Atlantan Yaacov Gothard delivered the following eulogy during the funeral of his mother, Jackie Gothard, on Thursday, May 24, in New Orleans.

How did we get so blessed to be here? Before we even got to this Earth, did our souls rejoice when we heard the words — you are to be her father, her mother, her sister, her cousin, her friend, her grandchild, her son, her daughter, her soulmate?

We know why we are here because each one of us has a special place in Mom’s heart. She made each one of us feel special, loved, cared for, protected and secure.

As her life progressed and we realized her greatness, I, and I’m sure many of you, couldn’t believe our good fortune, that when this anchor, this spiritual giant, this force of nature, spent so much of her precious time with us, we each felt like we were the most important person in her world. And for those precious few hours, days, months and years she blessed us with, we were, for she took each one of us personally, and no one was left behind.

Like all the great ones in Jewish history, who first proved their ability to lead by shepherding and protecting even the weakest of their flock, this one was no exception. If you were a teen thinking of taking your own life, Mom would give you hope. If you were a cousin who couldn’t afford a headstone for your mother, Jackie would raise the funds. If you were aging alone at Willow Wood, Jackie would befriend you. If you were grieving, Jackie would console you. When we were demoralized after Katrina, my mother inspired us. We believed in the impossible because she believed in the impossible, and in the words of my eloquent father, “She willed Beth Israel to exist.”

This is the house that Jackie built, and we are her loving community, her very large family, that she created, breathing life back into us, emanating a light of goodness and humility that astounded us, that literally brought me to my knees as I viewed her for the last time on Tuesday, humbled by her serene goodness, by the purity that she maintained throughout her entire life and that she takes to heaven as she reports on each one of us: “They are doing good, G-d. They are learning. They felt your light in me, and I think the sparks that I planted in each one of them are taking and are growing brighter. Their love for us burns strong, and they are just starting to realize that they can love themselves as much as they love You and me because they are good like me, because we are the same soul. We are one.”

I love Mom because she is love. We are purified by her because she is pure. We are humbled by her because she is humble. We are strengthened by her because she is strong. I was born to this pure soul to help right her emotional ship after her firstborn, Baby Noah, died as a preemie.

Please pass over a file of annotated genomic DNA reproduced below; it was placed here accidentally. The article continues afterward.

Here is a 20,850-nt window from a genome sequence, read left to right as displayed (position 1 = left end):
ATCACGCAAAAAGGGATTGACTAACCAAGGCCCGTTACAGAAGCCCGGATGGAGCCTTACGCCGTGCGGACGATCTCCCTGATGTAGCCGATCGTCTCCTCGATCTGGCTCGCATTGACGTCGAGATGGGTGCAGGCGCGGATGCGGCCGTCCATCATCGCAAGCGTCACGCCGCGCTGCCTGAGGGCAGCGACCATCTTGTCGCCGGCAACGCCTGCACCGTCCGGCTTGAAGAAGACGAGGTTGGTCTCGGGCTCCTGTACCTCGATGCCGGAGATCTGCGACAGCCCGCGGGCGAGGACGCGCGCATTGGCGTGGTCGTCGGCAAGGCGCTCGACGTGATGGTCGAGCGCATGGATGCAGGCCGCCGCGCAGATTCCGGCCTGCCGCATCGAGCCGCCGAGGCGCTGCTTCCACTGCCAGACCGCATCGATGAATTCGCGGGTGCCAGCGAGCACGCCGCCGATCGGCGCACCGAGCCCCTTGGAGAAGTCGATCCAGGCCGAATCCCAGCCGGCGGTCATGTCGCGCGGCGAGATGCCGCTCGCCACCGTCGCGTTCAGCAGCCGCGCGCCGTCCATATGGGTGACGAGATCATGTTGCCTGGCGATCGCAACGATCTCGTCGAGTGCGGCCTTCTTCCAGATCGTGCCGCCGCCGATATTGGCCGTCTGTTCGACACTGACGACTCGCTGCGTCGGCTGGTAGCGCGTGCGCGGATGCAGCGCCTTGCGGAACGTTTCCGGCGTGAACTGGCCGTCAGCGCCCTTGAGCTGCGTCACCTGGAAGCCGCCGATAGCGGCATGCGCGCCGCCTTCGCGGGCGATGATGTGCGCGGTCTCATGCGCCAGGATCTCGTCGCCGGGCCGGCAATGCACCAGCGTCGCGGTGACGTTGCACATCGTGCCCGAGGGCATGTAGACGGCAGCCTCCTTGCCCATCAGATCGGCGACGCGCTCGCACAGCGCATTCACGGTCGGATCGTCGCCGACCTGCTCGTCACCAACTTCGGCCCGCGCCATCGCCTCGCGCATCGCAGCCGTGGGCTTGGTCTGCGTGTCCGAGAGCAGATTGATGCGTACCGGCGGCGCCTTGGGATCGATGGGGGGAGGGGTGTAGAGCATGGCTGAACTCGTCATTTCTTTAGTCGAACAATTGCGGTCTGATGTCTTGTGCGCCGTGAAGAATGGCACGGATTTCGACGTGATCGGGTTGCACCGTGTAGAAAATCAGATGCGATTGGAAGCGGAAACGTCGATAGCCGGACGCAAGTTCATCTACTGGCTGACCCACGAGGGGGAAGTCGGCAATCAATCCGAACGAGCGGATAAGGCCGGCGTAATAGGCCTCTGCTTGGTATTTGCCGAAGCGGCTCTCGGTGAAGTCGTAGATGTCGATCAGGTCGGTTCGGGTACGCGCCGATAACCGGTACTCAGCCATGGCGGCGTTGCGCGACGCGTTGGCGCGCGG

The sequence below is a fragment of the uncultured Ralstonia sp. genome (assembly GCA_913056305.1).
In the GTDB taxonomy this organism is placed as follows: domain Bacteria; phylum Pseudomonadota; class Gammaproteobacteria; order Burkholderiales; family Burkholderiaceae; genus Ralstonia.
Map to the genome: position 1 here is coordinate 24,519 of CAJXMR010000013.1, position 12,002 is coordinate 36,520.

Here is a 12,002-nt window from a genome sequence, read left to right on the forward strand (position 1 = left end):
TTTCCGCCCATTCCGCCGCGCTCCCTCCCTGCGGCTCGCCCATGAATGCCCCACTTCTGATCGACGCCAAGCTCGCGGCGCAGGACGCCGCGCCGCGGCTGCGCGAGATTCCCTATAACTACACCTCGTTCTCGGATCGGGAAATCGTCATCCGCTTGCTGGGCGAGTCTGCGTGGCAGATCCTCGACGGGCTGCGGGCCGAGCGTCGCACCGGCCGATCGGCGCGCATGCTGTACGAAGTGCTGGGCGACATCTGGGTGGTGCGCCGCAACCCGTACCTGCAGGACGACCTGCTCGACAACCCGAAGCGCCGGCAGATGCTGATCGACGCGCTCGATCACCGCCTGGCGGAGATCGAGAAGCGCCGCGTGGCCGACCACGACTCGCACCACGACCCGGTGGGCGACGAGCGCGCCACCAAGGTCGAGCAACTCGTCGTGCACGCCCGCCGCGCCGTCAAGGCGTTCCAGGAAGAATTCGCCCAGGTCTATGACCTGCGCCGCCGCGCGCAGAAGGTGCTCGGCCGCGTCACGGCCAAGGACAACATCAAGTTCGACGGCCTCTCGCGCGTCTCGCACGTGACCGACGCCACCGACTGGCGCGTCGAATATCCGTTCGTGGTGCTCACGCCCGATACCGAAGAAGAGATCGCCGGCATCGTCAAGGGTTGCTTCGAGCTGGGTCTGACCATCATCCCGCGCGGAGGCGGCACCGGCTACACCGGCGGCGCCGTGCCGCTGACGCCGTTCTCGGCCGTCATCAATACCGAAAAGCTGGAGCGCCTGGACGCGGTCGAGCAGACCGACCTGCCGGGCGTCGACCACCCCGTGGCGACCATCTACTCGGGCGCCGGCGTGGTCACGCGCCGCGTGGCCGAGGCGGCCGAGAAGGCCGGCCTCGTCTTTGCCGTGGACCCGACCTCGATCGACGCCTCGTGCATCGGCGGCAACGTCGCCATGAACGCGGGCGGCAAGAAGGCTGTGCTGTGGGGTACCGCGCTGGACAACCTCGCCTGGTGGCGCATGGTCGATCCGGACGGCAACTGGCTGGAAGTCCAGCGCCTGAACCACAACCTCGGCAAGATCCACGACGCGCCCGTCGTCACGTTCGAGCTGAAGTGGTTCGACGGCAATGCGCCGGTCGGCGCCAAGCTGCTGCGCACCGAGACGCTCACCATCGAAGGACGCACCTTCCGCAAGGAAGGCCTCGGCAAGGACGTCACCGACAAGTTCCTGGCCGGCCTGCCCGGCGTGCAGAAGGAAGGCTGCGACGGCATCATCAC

Jackie Gothard was not a master architect, she was not a master scientist, nor was she a master painter. Jackie Pressner Gothard, my mom, was a master human being. She was a master of love. She is a master of life.

A woman who embodies so much life, while she can move on from the physical realm, cannot cease to exist, for energy is neither created nor destroyed; it just changes form. We can feel her energy and spirit here right now, just as we felt it during her physical time on Earth, and if we remain aware, we will feel her as she checks in on every one of us.

Just as G-d partially withdrew his presence from us during creation to allow us to exist, Jackie has partially withdrawn her presence from us to allow us to be strong, to fully internalize her qualities, to give credit to our own goodness and achievements, to love ourselves and each other as deeply and unconditionally as she loves each one of us, and to continue to evolve into the courageous human beings that she knows we can be.

One and a half hours after I found out that my mom, my emotional safety net, my first and last line of defense, had shifted back into spirit, while Andy and my plane was landing, I looked down at the lights of this beautiful, fun-loving city that she loved so deeply and that will continue to thrive in large part thanks to her legacy. As we landed, I felt hopeful and excited and happy and spontaneously started singing and quietly clapping to one of Mom’s favorite Hasidic melodies, knowing that this woman’s second line, while it may take a little while in coming, has already started and is going to be an explosively joyous celebration. We can feel it even now, even in our grief: her joyous, optimistic, simmering sunbeam of positivity!

The jock who threw down the 3-point shot to attract the man with the golden heart and get this whole game started has now thrown down her final challenge flag. “Be great like me,” I can imagine her saying as she stands her ground with her hand on her hip. “Be strong, give, love, grow, have faith in yourselves, support the wise children, play your part in making your heart, and this world, a place where G-d and I can come back and stay.”

Like Mom’s protégé and oldest grandchild, Ben Gothard, would say, every time he goes away, “Give me a hug, I love you, and I appreciate you very much.”